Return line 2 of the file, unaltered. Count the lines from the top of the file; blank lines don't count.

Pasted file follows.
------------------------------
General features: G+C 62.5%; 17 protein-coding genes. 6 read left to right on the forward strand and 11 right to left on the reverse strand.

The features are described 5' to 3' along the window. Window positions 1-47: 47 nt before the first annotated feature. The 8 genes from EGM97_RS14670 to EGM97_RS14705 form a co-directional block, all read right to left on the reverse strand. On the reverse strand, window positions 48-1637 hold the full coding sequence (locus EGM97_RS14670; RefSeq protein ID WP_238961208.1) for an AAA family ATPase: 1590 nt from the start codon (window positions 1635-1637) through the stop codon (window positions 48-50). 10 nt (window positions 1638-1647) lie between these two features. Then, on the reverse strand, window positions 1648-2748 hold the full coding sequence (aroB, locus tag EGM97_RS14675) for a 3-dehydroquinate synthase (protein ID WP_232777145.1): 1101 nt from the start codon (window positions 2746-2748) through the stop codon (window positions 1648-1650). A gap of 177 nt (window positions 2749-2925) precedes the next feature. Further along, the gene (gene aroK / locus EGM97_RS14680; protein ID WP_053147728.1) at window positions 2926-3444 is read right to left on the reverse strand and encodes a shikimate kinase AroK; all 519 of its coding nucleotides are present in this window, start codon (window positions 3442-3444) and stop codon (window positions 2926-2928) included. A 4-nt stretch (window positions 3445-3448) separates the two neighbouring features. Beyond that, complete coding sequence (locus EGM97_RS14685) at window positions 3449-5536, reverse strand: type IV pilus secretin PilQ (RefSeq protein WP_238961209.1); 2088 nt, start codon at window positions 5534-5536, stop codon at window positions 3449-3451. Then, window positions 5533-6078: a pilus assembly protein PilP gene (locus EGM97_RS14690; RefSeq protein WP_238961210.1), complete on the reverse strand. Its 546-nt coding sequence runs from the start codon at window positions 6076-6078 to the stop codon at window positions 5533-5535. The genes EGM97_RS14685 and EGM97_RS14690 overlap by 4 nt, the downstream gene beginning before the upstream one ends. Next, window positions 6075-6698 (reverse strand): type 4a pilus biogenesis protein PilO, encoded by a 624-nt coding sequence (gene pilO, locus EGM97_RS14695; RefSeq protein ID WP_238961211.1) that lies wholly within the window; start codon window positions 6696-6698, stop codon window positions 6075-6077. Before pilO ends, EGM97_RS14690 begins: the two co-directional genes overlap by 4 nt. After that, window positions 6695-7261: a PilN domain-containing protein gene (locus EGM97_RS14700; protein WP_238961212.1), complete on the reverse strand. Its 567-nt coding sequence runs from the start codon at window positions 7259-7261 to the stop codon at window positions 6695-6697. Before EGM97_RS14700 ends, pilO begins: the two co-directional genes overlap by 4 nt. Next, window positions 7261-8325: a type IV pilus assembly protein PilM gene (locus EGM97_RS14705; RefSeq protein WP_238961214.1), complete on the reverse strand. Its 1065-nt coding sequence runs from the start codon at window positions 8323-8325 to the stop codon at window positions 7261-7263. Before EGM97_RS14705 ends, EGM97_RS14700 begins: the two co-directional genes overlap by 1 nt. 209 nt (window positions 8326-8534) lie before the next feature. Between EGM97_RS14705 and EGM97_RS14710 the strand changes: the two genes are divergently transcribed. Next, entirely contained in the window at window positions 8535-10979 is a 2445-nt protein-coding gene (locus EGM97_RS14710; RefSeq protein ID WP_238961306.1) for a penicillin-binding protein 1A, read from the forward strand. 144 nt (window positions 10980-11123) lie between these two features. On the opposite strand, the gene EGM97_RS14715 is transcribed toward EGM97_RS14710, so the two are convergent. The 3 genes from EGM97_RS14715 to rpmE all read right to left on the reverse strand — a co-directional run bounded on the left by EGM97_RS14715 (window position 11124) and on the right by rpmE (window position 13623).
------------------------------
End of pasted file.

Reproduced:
The features are described 5' to 3' along the window. Window positions 1-47: 47 nt before the first annotated feature. The 8 genes from EGM97_RS14670 to EGM97_RS14705 form a co-directional block, all read right to left on the reverse strand. On the reverse strand, window positions 48-1637 hold the full coding sequence (locus EGM97_RS14670; RefSeq protein ID WP_238961208.1) for an AAA family ATPase: 1590 nt from the start codon (window positions 1635-1637) through the stop codon (window positions 48-50). 10 nt (window positions 1638-1647) lie between these two features. Then, on the reverse strand, window positions 1648-2748 hold the full coding sequence (aroB, locus tag EGM97_RS14675) for a 3-dehydroquinate synthase (protein ID WP_232777145.1): 1101 nt from the start codon (window positions 2746-2748) through the stop codon (window positions 1648-1650). A gap of 177 nt (window positions 2749-2925) precedes the next feature. Further along, the gene (gene aroK / locus EGM97_RS14680; protein ID WP_053147728.1) at window positions 2926-3444 is read right to left on the reverse strand and encodes a shikimate kinase AroK; all 519 of its coding nucleotides are present in this window, start codon (window positions 3442-3444) and stop codon (window positions 2926-2928) included. A 4-nt stretch (window positions 3445-3448) separates the two neighbouring features. Beyond that, complete coding sequence (locus EGM97_RS14685) at window positions 3449-5536, reverse strand: type IV pilus secretin PilQ (RefSeq protein WP_238961209.1); 2088 nt, start codon at window positions 5534-5536, stop codon at window positions 3449-3451. Then, window positions 5533-6078: a pilus assembly protein PilP gene (locus EGM97_RS14690; RefSeq protein WP_238961210.1), complete on the reverse strand. Its 546-nt coding sequence runs from the start codon at window positions 6076-6078 to the stop codon at window positions 5533-5535. The genes EGM97_RS14685 and EGM97_RS14690 overlap by 4 nt, the downstream gene beginning before the upstream one ends. Next, window positions 6075-6698 (reverse strand): type 4a pilus biogenesis protein PilO, encoded by a 624-nt coding sequence (gene pilO, locus EGM97_RS14695; RefSeq protein ID WP_238961211.1) that lies wholly within the window; start codon window positions 6696-6698, stop codon window positions 6075-6077. Before pilO ends, EGM97_RS14690 begins: the two co-directional genes overlap by 4 nt. After that, window positions 6695-7261: a PilN domain-containing protein gene (locus EGM97_RS14700; protein WP_238961212.1), complete on the reverse strand. Its 567-nt coding sequence runs from the start codon at window positions 7259-7261 to the stop codon at window positions 6695-6697. Before EGM97_RS14700 ends, pilO begins: the two co-directional genes overlap by 4 nt. Next, window positions 7261-8325: a type IV pilus assembly protein PilM gene (locus EGM97_RS14705; RefSeq protein WP_238961214.1), complete on the reverse strand. Its 1065-nt coding sequence runs from the start codon at window positions 8323-8325 to the stop codon at window positions 7261-7263. Before EGM97_RS14705 ends, EGM97_RS14700 begins: the two co-directional genes overlap by 1 nt. 209 nt (window positions 8326-8534) lie before the next feature. Between EGM97_RS14705 and EGM97_RS14710 the strand changes: the two genes are divergently transcribed. Next, entirely contained in the window at window positions 8535-10979 is a 2445-nt protein-coding gene (locus EGM97_RS14710; RefSeq protein ID WP_238961306.1) for a penicillin-binding protein 1A, read from the forward strand. 144 nt (window positions 10980-11123) lie between these two features. On the opposite strand, the gene EGM97_RS14715 is transcribed toward EGM97_RS14710, so the two are convergent. The 3 genes from EGM97_RS14715 to rpmE all read right to left on the reverse strand — a co-directional run bounded on the left by EGM97_RS14715 (window position 11124) and on the right by rpmE (window position 13623).